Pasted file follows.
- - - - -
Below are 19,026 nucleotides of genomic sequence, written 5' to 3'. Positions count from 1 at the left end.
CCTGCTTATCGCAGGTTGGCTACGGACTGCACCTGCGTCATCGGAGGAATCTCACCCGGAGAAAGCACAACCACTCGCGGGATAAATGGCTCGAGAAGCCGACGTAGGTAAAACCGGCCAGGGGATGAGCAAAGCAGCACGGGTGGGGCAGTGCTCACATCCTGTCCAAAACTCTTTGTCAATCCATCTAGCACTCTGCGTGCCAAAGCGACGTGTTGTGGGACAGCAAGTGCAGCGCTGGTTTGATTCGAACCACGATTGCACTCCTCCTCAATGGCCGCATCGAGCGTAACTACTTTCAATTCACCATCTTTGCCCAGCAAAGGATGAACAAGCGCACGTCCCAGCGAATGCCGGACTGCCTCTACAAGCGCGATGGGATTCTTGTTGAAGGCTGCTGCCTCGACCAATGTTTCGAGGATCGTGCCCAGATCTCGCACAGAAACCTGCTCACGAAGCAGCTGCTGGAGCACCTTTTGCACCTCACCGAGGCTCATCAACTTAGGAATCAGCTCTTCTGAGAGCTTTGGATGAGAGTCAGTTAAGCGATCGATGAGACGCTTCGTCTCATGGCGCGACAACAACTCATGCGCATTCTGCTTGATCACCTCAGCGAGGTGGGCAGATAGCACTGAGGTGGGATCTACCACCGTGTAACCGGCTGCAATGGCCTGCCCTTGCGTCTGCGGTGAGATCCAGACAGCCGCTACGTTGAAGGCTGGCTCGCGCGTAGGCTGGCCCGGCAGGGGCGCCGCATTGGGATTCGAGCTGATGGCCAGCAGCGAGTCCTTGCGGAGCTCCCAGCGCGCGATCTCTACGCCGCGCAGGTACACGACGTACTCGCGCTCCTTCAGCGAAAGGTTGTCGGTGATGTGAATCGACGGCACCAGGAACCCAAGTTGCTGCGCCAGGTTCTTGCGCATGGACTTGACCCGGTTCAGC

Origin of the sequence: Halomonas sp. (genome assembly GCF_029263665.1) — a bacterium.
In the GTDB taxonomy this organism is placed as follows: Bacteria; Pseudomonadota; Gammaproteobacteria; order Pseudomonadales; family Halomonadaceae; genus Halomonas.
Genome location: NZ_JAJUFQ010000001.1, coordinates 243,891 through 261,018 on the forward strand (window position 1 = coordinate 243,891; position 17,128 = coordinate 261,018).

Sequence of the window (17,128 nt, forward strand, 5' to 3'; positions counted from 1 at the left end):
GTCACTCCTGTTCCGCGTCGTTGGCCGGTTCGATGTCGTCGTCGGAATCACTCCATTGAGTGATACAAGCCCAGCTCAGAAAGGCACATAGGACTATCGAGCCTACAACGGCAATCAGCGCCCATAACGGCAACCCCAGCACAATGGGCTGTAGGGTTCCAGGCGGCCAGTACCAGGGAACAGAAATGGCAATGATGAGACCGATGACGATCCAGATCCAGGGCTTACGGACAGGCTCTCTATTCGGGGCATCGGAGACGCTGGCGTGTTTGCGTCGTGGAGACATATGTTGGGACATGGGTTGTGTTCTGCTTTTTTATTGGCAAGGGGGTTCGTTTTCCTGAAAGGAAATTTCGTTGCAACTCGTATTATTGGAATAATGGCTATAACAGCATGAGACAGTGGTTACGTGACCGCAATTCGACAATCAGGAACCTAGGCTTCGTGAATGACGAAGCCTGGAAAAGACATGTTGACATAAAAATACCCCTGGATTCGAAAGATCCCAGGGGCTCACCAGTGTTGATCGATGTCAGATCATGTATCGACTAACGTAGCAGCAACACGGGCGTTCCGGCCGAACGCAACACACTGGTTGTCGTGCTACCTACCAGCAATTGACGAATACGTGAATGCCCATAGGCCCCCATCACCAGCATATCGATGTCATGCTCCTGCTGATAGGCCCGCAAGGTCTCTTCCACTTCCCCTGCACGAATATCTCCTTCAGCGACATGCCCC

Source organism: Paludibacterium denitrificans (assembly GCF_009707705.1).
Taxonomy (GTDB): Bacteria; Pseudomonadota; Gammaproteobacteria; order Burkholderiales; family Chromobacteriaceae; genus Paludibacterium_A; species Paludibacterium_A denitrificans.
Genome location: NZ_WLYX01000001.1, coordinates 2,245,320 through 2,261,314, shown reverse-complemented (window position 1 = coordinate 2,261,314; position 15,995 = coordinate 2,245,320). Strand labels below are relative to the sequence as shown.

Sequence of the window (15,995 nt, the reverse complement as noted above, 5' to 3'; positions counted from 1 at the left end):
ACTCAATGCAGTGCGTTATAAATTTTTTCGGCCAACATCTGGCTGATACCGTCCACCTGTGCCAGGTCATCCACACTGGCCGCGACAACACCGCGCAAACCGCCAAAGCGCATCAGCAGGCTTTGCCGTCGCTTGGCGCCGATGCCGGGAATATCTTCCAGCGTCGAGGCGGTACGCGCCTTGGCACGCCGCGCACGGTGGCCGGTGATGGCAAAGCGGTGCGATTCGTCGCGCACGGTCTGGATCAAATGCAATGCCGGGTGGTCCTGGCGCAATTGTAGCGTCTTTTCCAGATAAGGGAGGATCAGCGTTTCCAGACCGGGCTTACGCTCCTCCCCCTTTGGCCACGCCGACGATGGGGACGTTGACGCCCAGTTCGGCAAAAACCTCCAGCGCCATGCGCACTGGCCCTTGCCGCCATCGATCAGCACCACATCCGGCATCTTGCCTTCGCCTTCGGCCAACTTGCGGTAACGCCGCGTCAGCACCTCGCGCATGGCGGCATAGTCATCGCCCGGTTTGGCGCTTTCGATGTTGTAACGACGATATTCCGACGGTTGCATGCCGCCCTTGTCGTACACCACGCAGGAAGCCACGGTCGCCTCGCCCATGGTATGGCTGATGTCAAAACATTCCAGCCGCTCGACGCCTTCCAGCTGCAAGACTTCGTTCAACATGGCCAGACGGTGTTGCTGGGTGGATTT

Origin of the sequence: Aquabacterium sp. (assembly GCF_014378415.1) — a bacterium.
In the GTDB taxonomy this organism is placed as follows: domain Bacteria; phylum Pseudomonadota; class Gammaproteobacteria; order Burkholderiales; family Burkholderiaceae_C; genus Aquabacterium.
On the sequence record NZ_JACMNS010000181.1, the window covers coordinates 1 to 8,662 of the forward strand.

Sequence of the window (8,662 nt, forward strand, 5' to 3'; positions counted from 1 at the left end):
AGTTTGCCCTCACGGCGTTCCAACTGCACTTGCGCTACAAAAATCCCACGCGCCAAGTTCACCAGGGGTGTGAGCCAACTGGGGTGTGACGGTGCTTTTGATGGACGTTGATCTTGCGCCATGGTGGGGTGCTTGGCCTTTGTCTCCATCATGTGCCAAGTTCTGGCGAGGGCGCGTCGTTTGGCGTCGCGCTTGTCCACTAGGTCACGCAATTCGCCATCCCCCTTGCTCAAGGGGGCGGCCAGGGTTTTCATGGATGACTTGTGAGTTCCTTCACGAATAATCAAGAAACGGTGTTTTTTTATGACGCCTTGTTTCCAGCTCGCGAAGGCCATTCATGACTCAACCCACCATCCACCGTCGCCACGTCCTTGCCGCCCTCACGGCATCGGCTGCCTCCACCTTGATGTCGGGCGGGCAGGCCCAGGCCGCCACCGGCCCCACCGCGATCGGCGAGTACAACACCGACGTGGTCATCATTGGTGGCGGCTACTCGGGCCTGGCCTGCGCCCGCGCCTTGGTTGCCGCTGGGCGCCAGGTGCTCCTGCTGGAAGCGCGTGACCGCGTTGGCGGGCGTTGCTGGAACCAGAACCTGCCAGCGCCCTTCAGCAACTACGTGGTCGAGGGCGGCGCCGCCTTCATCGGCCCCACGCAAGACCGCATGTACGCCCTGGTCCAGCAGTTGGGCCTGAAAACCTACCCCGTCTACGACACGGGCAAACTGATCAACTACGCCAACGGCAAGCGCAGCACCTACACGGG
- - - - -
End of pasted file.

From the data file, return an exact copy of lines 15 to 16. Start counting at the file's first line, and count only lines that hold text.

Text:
On the sequence record NZ_JACMNS010000181.1, the window covers coordinates 1 to 8,662 of the forward strand.

Sequence of the window (8,662 nt, forward strand, 5' to 3'; positions counted from 1 at the left end):